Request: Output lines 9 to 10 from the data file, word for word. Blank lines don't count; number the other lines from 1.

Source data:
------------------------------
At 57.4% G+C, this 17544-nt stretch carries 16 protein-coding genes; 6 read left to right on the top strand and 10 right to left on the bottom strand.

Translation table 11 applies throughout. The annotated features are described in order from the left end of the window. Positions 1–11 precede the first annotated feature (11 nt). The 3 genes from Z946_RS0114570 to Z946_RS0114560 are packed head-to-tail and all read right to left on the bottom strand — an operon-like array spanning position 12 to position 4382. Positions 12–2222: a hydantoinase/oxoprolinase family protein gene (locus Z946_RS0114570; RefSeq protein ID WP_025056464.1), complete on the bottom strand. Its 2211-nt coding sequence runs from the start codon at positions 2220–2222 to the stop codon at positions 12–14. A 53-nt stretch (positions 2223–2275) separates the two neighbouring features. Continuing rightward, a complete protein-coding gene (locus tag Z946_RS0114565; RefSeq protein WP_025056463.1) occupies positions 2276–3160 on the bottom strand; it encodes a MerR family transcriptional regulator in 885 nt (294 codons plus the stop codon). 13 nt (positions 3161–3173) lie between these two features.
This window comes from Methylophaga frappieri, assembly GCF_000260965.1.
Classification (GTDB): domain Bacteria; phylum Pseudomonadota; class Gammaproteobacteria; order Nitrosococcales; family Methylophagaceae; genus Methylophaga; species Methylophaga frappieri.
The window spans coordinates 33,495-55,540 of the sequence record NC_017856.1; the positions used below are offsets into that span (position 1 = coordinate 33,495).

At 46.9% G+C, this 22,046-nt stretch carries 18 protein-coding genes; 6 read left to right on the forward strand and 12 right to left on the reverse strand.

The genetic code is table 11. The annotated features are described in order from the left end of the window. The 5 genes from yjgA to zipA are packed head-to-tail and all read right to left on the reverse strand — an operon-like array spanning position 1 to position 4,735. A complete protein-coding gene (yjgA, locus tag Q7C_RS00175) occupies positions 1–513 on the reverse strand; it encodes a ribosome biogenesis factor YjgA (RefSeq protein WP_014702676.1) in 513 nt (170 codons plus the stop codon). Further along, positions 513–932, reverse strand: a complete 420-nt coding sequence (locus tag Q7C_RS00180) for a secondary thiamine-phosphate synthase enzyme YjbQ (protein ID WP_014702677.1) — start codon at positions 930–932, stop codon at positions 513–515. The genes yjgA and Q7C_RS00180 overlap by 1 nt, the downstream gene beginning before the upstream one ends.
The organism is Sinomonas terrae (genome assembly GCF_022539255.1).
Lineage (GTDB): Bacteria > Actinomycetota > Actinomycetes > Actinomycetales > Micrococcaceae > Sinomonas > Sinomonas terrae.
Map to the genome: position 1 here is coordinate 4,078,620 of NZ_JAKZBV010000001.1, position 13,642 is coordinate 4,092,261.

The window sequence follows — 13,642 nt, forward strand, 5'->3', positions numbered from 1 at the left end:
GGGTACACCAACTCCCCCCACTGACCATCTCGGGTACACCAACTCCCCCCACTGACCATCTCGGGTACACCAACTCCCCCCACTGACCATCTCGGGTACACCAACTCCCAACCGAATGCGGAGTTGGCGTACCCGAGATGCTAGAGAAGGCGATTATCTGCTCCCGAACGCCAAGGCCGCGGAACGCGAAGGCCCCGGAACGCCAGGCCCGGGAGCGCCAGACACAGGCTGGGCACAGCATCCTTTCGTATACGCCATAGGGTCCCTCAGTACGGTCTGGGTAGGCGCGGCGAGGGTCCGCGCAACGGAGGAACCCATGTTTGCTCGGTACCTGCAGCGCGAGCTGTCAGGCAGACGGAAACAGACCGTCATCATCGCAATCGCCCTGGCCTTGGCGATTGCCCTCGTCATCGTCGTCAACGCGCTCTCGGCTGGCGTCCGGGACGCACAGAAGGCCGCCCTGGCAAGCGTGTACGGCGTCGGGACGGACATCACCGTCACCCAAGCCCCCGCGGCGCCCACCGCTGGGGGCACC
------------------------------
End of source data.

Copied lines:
Lineage (GTDB): Bacteria > Actinomycetota > Actinomycetes > Actinomycetales > Micrococcaceae > Sinomonas > Sinomonas terrae.
Map to the genome: position 1 here is coordinate 4,078,620 of NZ_JAKZBV010000001.1, position 13,642 is coordinate 4,092,261.